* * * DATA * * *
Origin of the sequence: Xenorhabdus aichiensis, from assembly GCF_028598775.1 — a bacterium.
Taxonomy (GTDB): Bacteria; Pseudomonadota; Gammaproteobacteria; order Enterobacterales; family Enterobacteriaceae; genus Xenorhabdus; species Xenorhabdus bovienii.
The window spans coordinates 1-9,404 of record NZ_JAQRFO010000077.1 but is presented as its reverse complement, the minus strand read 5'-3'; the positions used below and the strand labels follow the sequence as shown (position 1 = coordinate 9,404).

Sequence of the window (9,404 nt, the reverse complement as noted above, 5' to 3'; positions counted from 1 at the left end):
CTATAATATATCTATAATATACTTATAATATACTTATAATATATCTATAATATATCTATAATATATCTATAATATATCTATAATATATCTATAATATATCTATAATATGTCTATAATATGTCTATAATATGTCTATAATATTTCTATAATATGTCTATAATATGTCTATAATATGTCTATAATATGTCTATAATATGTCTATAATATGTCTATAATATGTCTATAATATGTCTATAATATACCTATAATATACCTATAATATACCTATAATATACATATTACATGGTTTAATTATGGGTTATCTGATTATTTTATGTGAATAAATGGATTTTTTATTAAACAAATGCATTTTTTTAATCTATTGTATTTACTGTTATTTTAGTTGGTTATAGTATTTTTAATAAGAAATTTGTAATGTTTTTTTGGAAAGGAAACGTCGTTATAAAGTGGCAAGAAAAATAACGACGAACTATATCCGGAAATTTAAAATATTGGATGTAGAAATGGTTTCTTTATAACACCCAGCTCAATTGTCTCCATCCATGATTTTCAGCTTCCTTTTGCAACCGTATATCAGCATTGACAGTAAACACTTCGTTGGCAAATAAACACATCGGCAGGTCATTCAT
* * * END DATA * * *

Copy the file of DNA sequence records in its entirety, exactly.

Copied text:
Origin of the sequence: Xenorhabdus aichiensis, from assembly GCF_028598775.1 — a bacterium.
Taxonomy (GTDB): Bacteria; Pseudomonadota; Gammaproteobacteria; order Enterobacterales; family Enterobacteriaceae; genus Xenorhabdus; species Xenorhabdus bovienii.
The window spans coordinates 1-9,404 of record NZ_JAQRFO010000077.1 but is presented as its reverse complement, the minus strand read 5'-3'; the positions used below and the strand labels follow the sequence as shown (position 1 = coordinate 9,404).

Sequence of the window (9,404 nt, the reverse complement as noted above, 5' to 3'; positions counted from 1 at the left end):
CTATAATATATCTATAATATACTTATAATATACTTATAATATATCTATAATATATCTATAATATATCTATAATATATCTATAATATATCTATAATATATCTATAATATGTCTATAATATGTCTATAATATGTCTATAATATTTCTATAATATGTCTATAATATGTCTATAATATGTCTATAATATGTCTATAATATGTCTATAATATGTCTATAATATGTCTATAATATGTCTATAATATACCTATAATATACCTATAATATACCTATAATATACATATTACATGGTTTAATTATGGGTTATCTGATTATTTTATGTGAATAAATGGATTTTTTATTAAACAAATGCATTTTTTTAATCTATTGTATTTACTGTTATTTTAGTTGGTTATAGTATTTTTAATAAGAAATTTGTAATGTTTTTTTGGAAAGGAAACGTCGTTATAAAGTGGCAAGAAAAATAACGACGAACTATATCCGGAAATTTAAAATATTGGATGTAGAAATGGTTTCTTTATAACACCCAGCTCAATTGTCTCCATCCATGATTTTCAGCTTCCTTTTGCAACCGTATATCAGCATTGACAGTAAACACTTCGTTGGCAAATAAACACATCGGCAGGTCATTCAT